In this post we are going to talk about all the different wrenches we use in our shop. We will start with some straightforward safety policies and then go into depth on each of the common wrenches that get used for builds.
All wrenches have different manufacturers and sizes and there are quite a lot available. But here are the most common.
Each wrench has its own place in the shop. Common sense but it is important to use the right tool/wrench for the right job.
Wrenches come in 2 different measurement systems which are standard (Imperial) and metric.
Safety tip 1 – when using any wrench never work at head or eye level, a slip and you could get a black eye or worse. And always keep a well-balanced stance.
Safety tip 2 – Never use a pipe extension bar (or cheater bar) to obtain more torque. These can snap and cause injury.
The Standard Wrench
Your standard wrench comes in many different sizes and lengths and it is used for one action, which is tightening or loosening nuts and bolts. Depending on the size of your nut or bolt you will most likely need to bring a wrench set with you to ensure you have the correct size wrench for the job. The longer the wrench arm the more torque you have to access and apply.
On the end of some wrenches there is a circular enclosed area where the tool can fit the nut or bolt and you don not have to repeatedly adjust position during your tightening or loosening process. This will allow you to freely spin the wrench in one direction until the nut or bolt stops, this makes the process much faster. If you choose to use this circular wrench part make sure when you apply the wrench to the bolt or nut that you are flush to the base of the material to ensure you do not stipe around your nut or bolt.
The Ratchet Wrench
Ratchet wrenches are wrenches that have a ratchet on one side (or even both) that you can apply a nut or bolt and tighten or loosen with the traditional wrench slip that may occur. These wrenches have a mechanism that allows you to tighten or loosen the nut or bolt with a free swing that reloads the mechanism allowing you to quickly tighten or loosen a nut or bolt. Some Ratchet Wrenches have a lever that adjusts its mode into tightening or loosening and others you flip over the access the opposite mode.
The Adjustable Wrench
These are the most used wrenches due to their one size fits all ability. Crescent Wrenched have a dial located beneath the wedges that allow you to select the size needed for the job. These wrenches come in handy because they allow you to cut down on bring in an array of standard wrenches, socket wrenches and rachets. Crescent Wrenches really are a great tool! However, you must be careful to slip on the nut or bolt too much creating a rounding affect. As these wrenches can slightly adjust while in use. A good practice is to keep your finger on the dial that adjust the forks to ensure the wrench stays tight while around the nut or bolt in action. Always make sure to tighten or loosen the nut or bolt you are working on with the ‘Big Arm/Fork’ on the wrench behind. If you place the force on the smaller fork this may damage it as it doesn’t have the strength as the larger one.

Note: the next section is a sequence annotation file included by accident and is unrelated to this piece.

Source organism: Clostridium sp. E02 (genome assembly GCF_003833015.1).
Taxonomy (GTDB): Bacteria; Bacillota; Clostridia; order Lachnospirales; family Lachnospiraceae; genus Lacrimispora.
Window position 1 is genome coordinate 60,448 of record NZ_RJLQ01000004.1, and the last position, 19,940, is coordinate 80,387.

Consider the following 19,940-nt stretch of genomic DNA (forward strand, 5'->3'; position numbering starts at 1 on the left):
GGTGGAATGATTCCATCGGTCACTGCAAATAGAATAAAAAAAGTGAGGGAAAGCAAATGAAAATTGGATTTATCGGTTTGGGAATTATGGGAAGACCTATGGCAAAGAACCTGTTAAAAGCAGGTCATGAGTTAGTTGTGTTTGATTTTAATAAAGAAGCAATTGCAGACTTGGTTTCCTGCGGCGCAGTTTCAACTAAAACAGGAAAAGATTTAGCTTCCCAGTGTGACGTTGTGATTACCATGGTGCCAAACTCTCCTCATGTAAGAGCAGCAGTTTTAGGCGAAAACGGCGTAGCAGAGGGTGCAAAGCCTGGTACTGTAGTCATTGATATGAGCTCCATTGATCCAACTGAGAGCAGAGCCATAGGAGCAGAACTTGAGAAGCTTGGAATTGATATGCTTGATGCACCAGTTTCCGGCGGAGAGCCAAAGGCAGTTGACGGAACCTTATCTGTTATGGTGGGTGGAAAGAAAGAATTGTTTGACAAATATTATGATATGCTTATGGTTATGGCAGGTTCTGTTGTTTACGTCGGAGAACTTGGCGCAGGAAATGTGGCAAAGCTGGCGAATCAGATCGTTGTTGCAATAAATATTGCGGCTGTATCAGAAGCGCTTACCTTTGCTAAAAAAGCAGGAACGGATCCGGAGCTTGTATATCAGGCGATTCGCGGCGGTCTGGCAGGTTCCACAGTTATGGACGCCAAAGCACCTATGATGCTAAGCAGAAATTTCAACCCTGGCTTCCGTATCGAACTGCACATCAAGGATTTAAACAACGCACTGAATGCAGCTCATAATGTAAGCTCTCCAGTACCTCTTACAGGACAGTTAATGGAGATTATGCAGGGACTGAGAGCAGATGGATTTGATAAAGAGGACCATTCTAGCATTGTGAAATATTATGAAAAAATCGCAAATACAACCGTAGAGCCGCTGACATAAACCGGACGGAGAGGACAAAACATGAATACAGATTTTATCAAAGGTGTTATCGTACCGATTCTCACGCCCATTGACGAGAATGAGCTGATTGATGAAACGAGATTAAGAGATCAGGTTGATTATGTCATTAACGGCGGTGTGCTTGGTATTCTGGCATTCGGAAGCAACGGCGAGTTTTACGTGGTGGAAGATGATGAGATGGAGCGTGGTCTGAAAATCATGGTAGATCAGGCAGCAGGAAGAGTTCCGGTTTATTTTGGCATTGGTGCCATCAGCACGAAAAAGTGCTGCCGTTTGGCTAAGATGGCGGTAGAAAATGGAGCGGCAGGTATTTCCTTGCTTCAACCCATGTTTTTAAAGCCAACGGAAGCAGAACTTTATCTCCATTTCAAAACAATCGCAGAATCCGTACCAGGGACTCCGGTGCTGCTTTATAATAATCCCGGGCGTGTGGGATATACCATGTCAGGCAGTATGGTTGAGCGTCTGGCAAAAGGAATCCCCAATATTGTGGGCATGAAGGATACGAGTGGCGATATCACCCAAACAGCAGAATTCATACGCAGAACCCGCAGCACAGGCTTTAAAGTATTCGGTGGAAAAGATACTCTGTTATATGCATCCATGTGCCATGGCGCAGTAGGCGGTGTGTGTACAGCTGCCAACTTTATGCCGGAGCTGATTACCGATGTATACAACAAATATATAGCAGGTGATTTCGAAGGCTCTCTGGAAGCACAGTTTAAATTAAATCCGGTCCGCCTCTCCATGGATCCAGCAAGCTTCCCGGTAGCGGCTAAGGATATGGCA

Socket Wrenches allow you to quickly remove or install bolts or nuts by tightening or loosening in one direction and free spinning and reloading in the other. They a lever or dial located ontop to toggle the tightening or loosening function. Socket wrenches are used with different sized sockets that are used to fit around the nut or bolt you are working with and adjust it. Again, it is important to make sure you select the proper size of socket to use to avoid stripping or damaging the nut, bolt, socket you are working on. To switch out your socket, many socket wrenches have a button or area that needs to be pushed in before it will release the socket. This ensures the socket does work its way off while in use which could lead to injury or damaging the product you are working on. Socket wrenches are great for applications where there may be tight spaces since you do not have to remove or apply the wrench repeatedly, simply only just cranking and reloading your swing.
A clamp wrench is a handy to grab hold of the part you are working with and not let go. There is a dial located at the back of the wrench that allows you select the desired locking point of these wrenches. Then, when you grab onto the material needed you squeeze the handle until it locks on. This allows you to remove your hand and continue working. These also come in all shapes and sizes with an array of useability. Such as clamping material together, or down to a work bench. Or loosening or tightening without having to be worried about constant grip strength. Overall its great tool!
The last but not least the Pipe Wrench. The purpose of a pipe wrench is to grip and turn a soft pipe or round fitting. Do not use a pipe on hard material because the teeth may damage the material you are working on. Applying a pipe wrench to a threaded would have a negative result because the teeth would crimp the thread and ruin its ability to screw onto or into another material. Again they come in many sizes which are generally stamped on the side of the wrench. They work with a torque power you apply when tightening or loosening the pipe you are working on. When using place the teeth or the ridges of the wrench around the pipe when you begin to turn. The teeth bite down harder allowing you to use a stronger grip due to the amount of pressure you are applying. It is though very important to not over tighten the material you are working with since pipe wrenches can apply a large amount of force.